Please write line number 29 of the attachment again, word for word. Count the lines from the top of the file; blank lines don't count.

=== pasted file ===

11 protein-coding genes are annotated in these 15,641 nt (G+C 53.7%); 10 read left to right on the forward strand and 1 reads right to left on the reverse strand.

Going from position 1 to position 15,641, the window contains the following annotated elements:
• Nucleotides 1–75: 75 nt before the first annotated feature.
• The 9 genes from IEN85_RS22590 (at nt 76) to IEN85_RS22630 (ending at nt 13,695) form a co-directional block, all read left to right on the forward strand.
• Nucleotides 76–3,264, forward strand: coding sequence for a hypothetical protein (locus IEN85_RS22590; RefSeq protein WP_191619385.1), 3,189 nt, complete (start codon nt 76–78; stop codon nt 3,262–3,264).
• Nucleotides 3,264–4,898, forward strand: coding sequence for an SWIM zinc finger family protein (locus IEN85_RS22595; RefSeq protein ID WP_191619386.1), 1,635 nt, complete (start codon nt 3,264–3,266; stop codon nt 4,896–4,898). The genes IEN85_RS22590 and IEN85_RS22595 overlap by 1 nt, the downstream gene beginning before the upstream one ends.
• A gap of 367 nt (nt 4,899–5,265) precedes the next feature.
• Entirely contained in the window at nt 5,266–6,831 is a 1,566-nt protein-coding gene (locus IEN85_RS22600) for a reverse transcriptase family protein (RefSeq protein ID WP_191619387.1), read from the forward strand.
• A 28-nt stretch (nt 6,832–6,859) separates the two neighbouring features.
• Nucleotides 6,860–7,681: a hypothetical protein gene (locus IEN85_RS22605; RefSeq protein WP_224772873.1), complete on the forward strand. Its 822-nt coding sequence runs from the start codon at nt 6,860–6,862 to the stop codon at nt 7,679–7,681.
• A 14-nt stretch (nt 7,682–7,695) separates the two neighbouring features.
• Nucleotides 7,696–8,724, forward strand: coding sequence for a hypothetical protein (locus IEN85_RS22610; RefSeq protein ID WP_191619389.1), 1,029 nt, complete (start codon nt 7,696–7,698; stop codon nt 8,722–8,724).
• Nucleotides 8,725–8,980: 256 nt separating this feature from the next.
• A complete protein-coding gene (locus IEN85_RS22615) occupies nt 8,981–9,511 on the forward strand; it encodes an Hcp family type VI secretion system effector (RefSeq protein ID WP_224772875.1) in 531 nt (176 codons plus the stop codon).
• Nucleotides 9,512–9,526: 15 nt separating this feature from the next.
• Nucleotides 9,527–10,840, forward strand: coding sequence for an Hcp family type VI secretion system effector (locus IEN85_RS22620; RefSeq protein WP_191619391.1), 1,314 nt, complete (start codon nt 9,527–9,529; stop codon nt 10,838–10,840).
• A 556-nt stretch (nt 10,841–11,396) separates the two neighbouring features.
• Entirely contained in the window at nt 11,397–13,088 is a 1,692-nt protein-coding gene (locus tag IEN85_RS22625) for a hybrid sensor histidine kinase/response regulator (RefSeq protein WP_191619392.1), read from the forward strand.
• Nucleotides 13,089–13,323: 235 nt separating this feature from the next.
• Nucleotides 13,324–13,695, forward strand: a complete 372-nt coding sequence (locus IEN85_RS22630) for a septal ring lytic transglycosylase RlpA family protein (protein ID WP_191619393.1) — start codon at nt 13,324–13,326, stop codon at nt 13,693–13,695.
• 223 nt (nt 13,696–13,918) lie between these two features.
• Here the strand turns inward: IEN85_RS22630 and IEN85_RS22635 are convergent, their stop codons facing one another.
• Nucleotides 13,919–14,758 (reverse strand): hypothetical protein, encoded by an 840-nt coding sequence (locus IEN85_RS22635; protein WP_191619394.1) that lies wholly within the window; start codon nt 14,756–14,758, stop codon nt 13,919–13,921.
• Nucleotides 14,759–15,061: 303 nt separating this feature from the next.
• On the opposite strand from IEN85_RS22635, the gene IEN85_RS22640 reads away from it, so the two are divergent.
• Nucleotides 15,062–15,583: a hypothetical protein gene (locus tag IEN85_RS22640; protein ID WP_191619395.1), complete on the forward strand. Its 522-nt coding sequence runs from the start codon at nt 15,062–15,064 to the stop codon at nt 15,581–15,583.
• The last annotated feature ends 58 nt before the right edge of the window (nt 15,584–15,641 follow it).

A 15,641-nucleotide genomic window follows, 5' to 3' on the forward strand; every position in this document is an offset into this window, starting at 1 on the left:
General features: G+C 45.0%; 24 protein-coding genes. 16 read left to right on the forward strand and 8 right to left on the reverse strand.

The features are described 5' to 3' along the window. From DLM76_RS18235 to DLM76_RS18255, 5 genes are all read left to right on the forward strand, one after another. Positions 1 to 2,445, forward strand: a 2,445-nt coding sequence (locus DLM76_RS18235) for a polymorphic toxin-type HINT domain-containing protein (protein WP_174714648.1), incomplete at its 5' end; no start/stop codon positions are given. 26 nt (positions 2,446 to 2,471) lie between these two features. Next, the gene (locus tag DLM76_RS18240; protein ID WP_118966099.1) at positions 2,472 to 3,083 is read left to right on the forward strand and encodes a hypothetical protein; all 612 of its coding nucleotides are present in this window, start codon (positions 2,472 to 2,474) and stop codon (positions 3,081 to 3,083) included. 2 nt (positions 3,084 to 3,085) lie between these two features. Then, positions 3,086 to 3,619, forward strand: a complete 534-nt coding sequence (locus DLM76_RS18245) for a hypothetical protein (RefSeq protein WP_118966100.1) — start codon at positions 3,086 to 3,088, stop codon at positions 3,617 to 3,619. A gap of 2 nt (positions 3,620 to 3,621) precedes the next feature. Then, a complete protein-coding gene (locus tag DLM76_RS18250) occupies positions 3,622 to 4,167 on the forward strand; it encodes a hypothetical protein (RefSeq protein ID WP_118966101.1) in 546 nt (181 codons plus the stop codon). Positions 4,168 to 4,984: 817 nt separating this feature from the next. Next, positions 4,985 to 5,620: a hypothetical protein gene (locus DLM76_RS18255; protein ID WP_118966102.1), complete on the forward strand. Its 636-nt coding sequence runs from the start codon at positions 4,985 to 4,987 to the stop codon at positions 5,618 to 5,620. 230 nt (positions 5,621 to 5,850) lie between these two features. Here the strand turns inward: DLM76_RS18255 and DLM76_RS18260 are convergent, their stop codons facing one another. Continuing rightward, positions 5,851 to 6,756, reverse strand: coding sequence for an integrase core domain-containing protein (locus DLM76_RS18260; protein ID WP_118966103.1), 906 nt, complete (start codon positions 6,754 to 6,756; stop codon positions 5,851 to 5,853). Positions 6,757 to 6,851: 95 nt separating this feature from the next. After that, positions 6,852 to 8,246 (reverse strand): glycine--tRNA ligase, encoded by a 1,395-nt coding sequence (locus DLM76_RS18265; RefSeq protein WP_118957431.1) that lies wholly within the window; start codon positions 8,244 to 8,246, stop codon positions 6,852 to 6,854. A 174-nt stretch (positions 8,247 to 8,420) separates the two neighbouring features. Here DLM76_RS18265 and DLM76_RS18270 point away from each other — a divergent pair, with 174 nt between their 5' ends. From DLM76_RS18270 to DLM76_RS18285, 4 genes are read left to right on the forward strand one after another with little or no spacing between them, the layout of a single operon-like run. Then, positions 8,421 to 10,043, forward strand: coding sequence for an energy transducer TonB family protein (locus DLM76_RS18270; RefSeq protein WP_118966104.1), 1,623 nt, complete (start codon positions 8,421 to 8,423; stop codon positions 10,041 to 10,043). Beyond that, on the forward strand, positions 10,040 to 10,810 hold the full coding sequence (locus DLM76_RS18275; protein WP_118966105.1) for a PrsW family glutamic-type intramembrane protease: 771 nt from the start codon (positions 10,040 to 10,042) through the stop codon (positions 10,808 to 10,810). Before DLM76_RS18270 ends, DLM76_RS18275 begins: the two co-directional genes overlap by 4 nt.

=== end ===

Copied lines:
General features: G+C 45.0%; 24 protein-coding genes. 16 read left to right on the forward strand and 8 right to left on the reverse strand.